Letter to the Editor: In response to the article titled ‘Don’t blame Disney’

(GRAPHIC/ Kathleen Egbert)
This letter is in response to an opinion column by Sable Riley in the March 16 Tropolitan.
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Dear Editor:

You’re right—it is not Disney’s responsibility to attempt to uphold any certain moral values or ethical principles.

After all, this is America, and we are free to believe what we want and act accordingly whether it is perceived by others as right or wrong. Yet, Disney is being criticized for seeming to support an idea that is not popular with all people or religions.

Disney was not selling-out to society when it included a gay character in its new live-action adaptation of “Beauty and the Beast” — it was being inclusive of a minority group that is not always portrayed on the big screen.

Over the years, the media has improved when it comes to representation of those who are anything other than heterosexual Caucasians; however, other races, cultures and sexual orientations are still underrepresented.

GLAAD, formerly known as the Gay and Lesbian Alliance Against Defamation, released its 2016 Studio Responsibility Index report, which showed low representation numbers when it comes to those who are a part of the LGBTQ+ community.

Of all the films released in the U.S. in 2016, only 22 were deemed by the organization as inclusive of queer people, 16 of which limited their screen time to less than 10 minutes. These characters were also mostly found to be minor roles, sometimes only making brief appearances for the sake of punchlines, as well.

The Motion Picture Association of America (MPAA) also released its 2015 Theatrical Market Statistics report, which showed low representation percentages of racial groups who are not Caucasian, a group that has historically been exclusively represented in the media. The average film released in the U.S. in 2015 featured a cast that looked like the following: 53 percent Caucasian, 19 percent  Hispanic, 16 percent  African-American, 8 percent Asian and 4 percent  American Indian or Other.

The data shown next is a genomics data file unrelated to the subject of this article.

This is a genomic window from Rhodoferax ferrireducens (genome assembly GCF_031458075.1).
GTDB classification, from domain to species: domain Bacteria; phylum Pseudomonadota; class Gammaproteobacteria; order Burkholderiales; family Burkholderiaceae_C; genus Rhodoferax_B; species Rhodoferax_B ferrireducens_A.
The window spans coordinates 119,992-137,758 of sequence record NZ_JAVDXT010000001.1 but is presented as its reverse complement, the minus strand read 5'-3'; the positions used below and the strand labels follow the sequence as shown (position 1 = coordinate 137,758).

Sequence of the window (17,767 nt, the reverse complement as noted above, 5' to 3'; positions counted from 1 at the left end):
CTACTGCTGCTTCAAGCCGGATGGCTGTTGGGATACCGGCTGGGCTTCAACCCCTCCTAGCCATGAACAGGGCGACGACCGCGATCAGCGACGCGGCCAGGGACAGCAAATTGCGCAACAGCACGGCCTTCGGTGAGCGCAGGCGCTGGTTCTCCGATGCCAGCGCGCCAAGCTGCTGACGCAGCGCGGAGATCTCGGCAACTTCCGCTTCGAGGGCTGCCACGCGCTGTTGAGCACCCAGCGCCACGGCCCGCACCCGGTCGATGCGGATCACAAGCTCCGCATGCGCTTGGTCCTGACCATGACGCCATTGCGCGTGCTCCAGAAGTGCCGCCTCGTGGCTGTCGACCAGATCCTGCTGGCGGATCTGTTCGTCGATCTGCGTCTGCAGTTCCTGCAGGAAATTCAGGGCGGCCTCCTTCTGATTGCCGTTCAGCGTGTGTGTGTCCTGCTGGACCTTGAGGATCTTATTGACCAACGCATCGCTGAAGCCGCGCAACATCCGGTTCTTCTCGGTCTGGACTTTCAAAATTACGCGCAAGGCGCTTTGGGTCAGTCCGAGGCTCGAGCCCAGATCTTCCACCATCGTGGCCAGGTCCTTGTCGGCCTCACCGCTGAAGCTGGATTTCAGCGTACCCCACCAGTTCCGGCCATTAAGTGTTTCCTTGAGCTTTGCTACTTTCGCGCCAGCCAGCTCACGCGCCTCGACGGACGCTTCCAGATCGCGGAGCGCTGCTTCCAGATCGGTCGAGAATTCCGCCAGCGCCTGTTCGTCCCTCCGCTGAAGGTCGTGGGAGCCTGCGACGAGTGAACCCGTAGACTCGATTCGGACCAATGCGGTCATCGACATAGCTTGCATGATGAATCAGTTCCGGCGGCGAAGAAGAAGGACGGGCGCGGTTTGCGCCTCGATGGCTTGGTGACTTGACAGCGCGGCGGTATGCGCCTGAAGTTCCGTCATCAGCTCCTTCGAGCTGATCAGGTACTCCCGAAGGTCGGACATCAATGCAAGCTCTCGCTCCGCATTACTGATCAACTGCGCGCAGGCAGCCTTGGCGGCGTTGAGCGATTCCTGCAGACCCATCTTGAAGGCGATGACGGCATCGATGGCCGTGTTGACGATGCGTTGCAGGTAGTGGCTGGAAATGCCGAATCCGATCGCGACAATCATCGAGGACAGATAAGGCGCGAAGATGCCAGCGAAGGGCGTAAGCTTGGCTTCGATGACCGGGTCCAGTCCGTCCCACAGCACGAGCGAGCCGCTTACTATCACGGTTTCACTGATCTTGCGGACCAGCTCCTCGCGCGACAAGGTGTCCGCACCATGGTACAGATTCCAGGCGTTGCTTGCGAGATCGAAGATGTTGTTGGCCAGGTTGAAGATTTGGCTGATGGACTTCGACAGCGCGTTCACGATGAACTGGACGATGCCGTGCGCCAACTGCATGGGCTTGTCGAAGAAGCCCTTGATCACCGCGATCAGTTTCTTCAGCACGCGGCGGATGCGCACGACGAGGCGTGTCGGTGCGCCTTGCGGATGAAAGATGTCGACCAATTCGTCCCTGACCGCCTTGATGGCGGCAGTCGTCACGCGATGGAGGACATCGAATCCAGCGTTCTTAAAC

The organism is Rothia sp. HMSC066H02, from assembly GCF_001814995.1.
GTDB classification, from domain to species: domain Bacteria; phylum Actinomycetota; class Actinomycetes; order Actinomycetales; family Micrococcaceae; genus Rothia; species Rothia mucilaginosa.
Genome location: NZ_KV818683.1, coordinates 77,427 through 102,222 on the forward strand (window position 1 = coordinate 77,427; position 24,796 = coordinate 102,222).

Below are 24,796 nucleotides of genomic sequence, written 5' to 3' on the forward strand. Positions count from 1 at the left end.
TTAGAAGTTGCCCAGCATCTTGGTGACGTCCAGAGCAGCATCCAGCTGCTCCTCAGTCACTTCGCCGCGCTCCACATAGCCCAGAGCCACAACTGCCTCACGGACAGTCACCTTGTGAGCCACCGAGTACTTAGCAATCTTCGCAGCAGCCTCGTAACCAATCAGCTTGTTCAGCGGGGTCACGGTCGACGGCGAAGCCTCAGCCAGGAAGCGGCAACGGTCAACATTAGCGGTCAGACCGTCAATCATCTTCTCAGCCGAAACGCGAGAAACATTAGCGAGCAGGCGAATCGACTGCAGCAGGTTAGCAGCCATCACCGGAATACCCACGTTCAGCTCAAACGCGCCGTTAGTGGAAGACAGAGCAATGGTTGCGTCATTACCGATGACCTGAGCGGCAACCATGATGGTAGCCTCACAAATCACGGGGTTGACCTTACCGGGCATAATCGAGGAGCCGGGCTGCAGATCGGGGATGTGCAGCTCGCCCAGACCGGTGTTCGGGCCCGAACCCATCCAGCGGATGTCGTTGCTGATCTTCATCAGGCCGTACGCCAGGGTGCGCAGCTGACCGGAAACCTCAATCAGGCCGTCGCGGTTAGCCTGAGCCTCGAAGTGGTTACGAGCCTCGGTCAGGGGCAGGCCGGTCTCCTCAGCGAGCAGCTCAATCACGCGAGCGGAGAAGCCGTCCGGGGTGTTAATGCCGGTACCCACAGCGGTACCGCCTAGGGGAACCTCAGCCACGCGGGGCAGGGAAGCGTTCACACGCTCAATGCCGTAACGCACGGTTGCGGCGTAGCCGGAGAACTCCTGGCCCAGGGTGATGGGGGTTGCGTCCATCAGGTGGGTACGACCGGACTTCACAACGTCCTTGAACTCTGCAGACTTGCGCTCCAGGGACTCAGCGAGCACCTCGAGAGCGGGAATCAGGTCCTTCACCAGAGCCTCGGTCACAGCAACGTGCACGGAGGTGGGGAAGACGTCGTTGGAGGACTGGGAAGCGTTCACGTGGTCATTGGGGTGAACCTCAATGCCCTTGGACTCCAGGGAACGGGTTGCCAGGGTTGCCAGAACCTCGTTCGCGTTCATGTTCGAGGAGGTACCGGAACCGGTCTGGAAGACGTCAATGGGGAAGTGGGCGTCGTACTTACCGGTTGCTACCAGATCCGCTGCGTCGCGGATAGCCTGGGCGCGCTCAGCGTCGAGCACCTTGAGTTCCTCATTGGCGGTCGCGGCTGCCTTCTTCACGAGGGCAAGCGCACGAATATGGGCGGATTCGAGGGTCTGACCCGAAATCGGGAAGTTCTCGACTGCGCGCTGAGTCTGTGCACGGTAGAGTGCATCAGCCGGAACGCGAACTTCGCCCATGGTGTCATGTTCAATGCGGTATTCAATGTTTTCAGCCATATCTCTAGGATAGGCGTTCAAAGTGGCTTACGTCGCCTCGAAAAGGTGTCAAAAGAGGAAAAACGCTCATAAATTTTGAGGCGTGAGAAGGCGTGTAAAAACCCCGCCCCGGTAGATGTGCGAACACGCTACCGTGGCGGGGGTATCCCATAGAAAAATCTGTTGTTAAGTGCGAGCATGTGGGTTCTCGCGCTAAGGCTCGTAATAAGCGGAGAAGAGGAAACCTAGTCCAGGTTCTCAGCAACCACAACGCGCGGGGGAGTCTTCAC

In fact, the top five movies in the U.S. for the same year (“Furious 7,” “Inside Out,” “Avengers: Age of Ultron,” “Star Wars: The Force Awakens” and “Jurassic World”) featured casts that ranged from 40 percent to 61 percent Caucasian.

Even when these groups are represented, they are often misrepresented. For example, the entertainment industry often tends to overplay the sexuality of gay people, making them out to be overly sexual or flamboyant. They also tend to present gay characters in a way that is very demeaning and offensive, often for comedic reasons.

The only thing this accomplishes is furthering stigmas surrounding the gay community by portraying a distorted image of what gay people are actually like. Gay people, just like straight people, come in many different colors across the spectrum and do not all fall under one specific set of characteristics or personality traits.

As a gay man, it was a breath of fresh air to see a gay character behave in a way that was more appropriate and not completely formed out of social stigmas.

Disney’s healthy representation of a minority group that has been misunderstood and misrepresented for so long was a “W” in the win column for those of us who are tired of being seen in such a polarized way.

So no, I don’t blame Disney. I see a company that is attempting to be inclusive and represent all people no matter where they come from, what they believe in or who they love. We are already here, are going to continue to be here and need to be seen and heard, too — in a way that stays true to who we really are.

“Beauty and the Beast” is a reminder to us all to look past the surface and not judge others by what we see on the outside, but on the inside.

Sincerely,

Casey Richards